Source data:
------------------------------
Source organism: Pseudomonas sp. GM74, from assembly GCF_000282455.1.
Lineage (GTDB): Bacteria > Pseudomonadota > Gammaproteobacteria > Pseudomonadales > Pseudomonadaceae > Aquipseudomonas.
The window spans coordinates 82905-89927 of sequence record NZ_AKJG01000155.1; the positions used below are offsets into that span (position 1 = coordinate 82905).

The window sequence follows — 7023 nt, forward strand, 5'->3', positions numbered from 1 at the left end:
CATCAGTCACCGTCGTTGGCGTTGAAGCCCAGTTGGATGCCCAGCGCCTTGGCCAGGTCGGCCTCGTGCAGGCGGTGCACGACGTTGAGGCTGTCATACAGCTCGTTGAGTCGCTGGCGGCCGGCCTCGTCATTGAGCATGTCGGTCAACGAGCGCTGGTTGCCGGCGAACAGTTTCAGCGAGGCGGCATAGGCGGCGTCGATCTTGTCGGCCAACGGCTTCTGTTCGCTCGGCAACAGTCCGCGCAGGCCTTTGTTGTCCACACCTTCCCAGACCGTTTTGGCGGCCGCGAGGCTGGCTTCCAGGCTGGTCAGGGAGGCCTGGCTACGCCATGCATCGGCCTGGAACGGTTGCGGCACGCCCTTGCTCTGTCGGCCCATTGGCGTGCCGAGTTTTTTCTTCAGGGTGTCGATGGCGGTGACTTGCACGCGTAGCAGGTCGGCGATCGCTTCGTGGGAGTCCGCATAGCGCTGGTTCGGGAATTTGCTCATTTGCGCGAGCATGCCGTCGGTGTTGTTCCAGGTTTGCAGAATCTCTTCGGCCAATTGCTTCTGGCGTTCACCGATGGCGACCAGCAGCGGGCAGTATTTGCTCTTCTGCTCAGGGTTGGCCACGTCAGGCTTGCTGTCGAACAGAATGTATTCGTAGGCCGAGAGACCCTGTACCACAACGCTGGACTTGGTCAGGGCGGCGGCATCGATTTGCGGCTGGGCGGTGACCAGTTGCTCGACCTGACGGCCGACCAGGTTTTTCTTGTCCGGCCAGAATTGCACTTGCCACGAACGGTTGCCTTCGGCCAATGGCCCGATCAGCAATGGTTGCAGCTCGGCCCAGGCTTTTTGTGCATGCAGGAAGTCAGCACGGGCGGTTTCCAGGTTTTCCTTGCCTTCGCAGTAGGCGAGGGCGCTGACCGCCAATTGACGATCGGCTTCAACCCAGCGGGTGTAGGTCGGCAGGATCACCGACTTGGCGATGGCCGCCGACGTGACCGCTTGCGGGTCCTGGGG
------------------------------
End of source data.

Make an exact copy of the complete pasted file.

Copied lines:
Source organism: Pseudomonas sp. GM74, from assembly GCF_000282455.1.
Lineage (GTDB): Bacteria > Pseudomonadota > Gammaproteobacteria > Pseudomonadales > Pseudomonadaceae > Aquipseudomonas.
The window spans coordinates 82905-89927 of sequence record NZ_AKJG01000155.1; the positions used below are offsets into that span (position 1 = coordinate 82905).

The window sequence follows — 7023 nt, forward strand, 5'->3', positions numbered from 1 at the left end:
CATCAGTCACCGTCGTTGGCGTTGAAGCCCAGTTGGATGCCCAGCGCCTTGGCCAGGTCGGCCTCGTGCAGGCGGTGCACGACGTTGAGGCTGTCATACAGCTCGTTGAGTCGCTGGCGGCCGGCCTCGTCATTGAGCATGTCGGTCAACGAGCGCTGGTTGCCGGCGAACAGTTTCAGCGAGGCGGCATAGGCGGCGTCGATCTTGTCGGCCAACGGCTTCTGTTCGCTCGGCAACAGTCCGCGCAGGCCTTTGTTGTCCACACCTTCCCAGACCGTTTTGGCGGCCGCGAGGCTGGCTTCCAGGCTGGTCAGGGAGGCCTGGCTACGCCATGCATCGGCCTGGAACGGTTGCGGCACGCCCTTGCTCTGTCGGCCCATTGGCGTGCCGAGTTTTTTCTTCAGGGTGTCGATGGCGGTGACTTGCACGCGTAGCAGGTCGGCGATCGCTTCGTGGGAGTCCGCATAGCGCTGGTTCGGGAATTTGCTCATTTGCGCGAGCATGCCGTCGGTGTTGTTCCAGGTTTGCAGAATCTCTTCGGCCAATTGCTTCTGGCGTTCACCGATGGCGACCAGCAGCGGGCAGTATTTGCTCTTCTGCTCAGGGTTGGCCACGTCAGGCTTGCTGTCGAACAGAATGTATTCGTAGGCCGAGAGACCCTGTACCACAACGCTGGACTTGGTCAGGGCGGCGGCATCGATTTGCGGCTGGGCGGTGACCAGTTGCTCGACCTGACGGCCGACCAGGTTTTTCTTGTCCGGCCAGAATTGCACTTGCCACGAACGGTTGCCTTCGGCCAATGGCCCGATCAGCAATGGTTGCAGCTCGGCCCAGGCTTTTTGTGCATGCAGGAAGTCAGCACGGGCGGTTTCCAGGTTTTCCTTGCCTTCGCAGTAGGCGAGGGCGCTGACCGCCAATTGACGATCGGCTTCAACCCAGCGGGTGTAGGTCGGCAGGATCACCGACTTGGCGATGGCCGCCGACGTGACCGCTTGCGGGTCCTGGGG